Rick Scott Closes A.G. Holley State Hospital Despite Largest Tuberculosis Outbreak In Country

07/09/2012 11:24 am ET | Updated Jul 30, 2012

In a March austerity measure, Florida Gov. Rick Scott and state representatives voted to close A.G. Holley State Hospital in Palm Beach County, the state's only tuberculosis hospital, citing a decline in Florida TB cases since 2010.

But according to an April 5 report by the Centers for Disease Control and Prevention, Florida was suffering one of the largest uncontained TB outbreaks in 20 years -- and the largest spike nationwide -- resulting in 13 deaths and 99 illnesses, mostly among the homeless.

The hospital closed three months after the federally-issued report anyway, prompting questions: what did the state know, and when did they know it? And why was the outbreak kept secret?

According to the Florida Times-Union, Duval County health officials contacted the CDC for help in February after witnessing a sudden 16 percent increase in TB cases, mostly confined to the local homeless population.

But politicians closed A.G. Holley in Lantana 6 months ahead of schedule on July 2, the Associated Press reports, allegedly never catching wind of the CDC's April 5 report.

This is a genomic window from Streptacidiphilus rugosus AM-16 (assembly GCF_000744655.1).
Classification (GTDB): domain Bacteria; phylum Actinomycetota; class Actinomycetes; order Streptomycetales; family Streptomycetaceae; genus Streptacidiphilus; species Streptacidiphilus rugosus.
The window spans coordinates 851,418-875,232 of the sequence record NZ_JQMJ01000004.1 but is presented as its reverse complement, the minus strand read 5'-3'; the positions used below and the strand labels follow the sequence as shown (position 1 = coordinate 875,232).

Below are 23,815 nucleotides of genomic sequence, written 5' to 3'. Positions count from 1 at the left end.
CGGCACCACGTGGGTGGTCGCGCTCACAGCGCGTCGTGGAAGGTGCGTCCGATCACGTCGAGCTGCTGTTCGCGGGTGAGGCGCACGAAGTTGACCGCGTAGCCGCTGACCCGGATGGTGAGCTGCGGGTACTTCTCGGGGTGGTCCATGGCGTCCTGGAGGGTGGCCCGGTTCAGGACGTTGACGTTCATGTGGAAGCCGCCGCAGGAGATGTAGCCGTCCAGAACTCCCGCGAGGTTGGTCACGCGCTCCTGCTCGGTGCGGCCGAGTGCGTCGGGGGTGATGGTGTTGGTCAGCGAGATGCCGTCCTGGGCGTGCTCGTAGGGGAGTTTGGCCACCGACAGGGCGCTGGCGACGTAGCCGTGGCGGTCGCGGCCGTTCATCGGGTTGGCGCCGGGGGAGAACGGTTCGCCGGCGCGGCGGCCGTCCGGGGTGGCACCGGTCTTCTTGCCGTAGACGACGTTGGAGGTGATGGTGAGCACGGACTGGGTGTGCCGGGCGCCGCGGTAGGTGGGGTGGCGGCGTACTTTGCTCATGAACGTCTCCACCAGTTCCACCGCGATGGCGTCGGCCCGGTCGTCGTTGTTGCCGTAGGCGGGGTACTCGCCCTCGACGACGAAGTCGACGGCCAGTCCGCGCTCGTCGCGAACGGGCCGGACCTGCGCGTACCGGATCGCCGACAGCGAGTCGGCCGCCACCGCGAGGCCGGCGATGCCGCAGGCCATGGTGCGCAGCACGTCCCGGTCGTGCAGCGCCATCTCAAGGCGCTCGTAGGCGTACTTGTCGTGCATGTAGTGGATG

According to the Palm Beach Post, whose repeated requests to see the report went unanswered until reporters showed up in person in Tallahassee, the CDC's Dr. Robert Luo found:

"The high number of deaths in this outbreak emphasizes the need for vigilant active case finding, improved education about TB, and ongoing screening at all sites with outbreak cases."

The report also found that some 3,000 people may have had close contact with contagious patients in Jacksonville, where according to the AP report county officials decided to keep the outbreak quiet because it was largely among Jacksonville's homeless population.

In other words, it was not an ideal time to be closing one of only four hospitals in the country that specializes in treating difficult TB cases. The airborne infectious disease, once known as consumption, affects a patient's lungs, but can eventually impair the brain, kidney, and spine.

Although it was A.G. Holley's policy to keep patients admitted until they were completely free of TB, the hospital's early July closing meant that 18 TB patients were released into the general population under the care of their own county's health departments after officials deemed them no longer contagious, according to an earlier report by the Post.

Contagious patients from A.G. were sent to Miami's public Jackson Memorial Hospital and eventually Shands in Gainesville, as many of the afflicted are uninsured.

In 2009, a Peruvian student in Lantana was found affected with a drug-resistant strain of TB, igniting new fear about the disease. CDC director Dr. Thomas Frieden told CBS News:

"Drug resistance is starting to be a very big problem. In the past, people stopped worrying about TB, and it came roaring back. We need to make sure that doesn't happen again. We are all connected by the air we breathe, and that is why this must be everyone's problem."

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